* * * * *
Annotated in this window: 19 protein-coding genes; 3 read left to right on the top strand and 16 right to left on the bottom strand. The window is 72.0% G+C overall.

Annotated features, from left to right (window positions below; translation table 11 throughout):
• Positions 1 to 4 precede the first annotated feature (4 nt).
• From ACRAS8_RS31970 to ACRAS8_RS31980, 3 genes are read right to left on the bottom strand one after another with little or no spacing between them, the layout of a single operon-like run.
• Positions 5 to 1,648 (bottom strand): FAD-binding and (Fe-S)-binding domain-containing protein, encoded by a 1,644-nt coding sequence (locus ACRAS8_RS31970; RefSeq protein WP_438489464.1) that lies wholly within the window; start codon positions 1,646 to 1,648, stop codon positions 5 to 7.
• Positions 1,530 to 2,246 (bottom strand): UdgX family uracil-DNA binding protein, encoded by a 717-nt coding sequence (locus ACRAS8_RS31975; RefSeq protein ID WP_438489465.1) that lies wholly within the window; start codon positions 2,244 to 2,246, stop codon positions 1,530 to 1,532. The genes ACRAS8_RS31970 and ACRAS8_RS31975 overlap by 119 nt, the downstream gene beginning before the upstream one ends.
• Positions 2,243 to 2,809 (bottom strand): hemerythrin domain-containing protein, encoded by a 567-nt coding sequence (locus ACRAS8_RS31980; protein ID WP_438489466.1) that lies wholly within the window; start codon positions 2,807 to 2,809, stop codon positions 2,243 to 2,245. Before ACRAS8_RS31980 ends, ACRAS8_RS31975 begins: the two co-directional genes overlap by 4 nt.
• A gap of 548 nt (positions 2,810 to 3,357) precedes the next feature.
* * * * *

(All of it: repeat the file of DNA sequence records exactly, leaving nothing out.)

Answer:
Annotated in this window: 19 protein-coding genes; 3 read left to right on the top strand and 16 right to left on the bottom strand. The window is 72.0% G+C overall.

Annotated features, from left to right (window positions below; translation table 11 throughout):
• Positions 1 to 4 precede the first annotated feature (4 nt).
• From ACRAS8_RS31970 to ACRAS8_RS31980, 3 genes are read right to left on the bottom strand one after another with little or no spacing between them, the layout of a single operon-like run.
• Positions 5 to 1,648 (bottom strand): FAD-binding and (Fe-S)-binding domain-containing protein, encoded by a 1,644-nt coding sequence (locus ACRAS8_RS31970; RefSeq protein WP_438489464.1) that lies wholly within the window; start codon positions 1,646 to 1,648, stop codon positions 5 to 7.
• Positions 1,530 to 2,246 (bottom strand): UdgX family uracil-DNA binding protein, encoded by a 717-nt coding sequence (locus ACRAS8_RS31975; RefSeq protein ID WP_438489465.1) that lies wholly within the window; start codon positions 2,244 to 2,246, stop codon positions 1,530 to 1,532. The genes ACRAS8_RS31970 and ACRAS8_RS31975 overlap by 119 nt, the downstream gene beginning before the upstream one ends.
• Positions 2,243 to 2,809 (bottom strand): hemerythrin domain-containing protein, encoded by a 567-nt coding sequence (locus ACRAS8_RS31980; protein ID WP_438489466.1) that lies wholly within the window; start codon positions 2,807 to 2,809, stop codon positions 2,243 to 2,245. Before ACRAS8_RS31980 ends, ACRAS8_RS31975 begins: the two co-directional genes overlap by 4 nt.
• A gap of 548 nt (positions 2,810 to 3,357) precedes the next feature.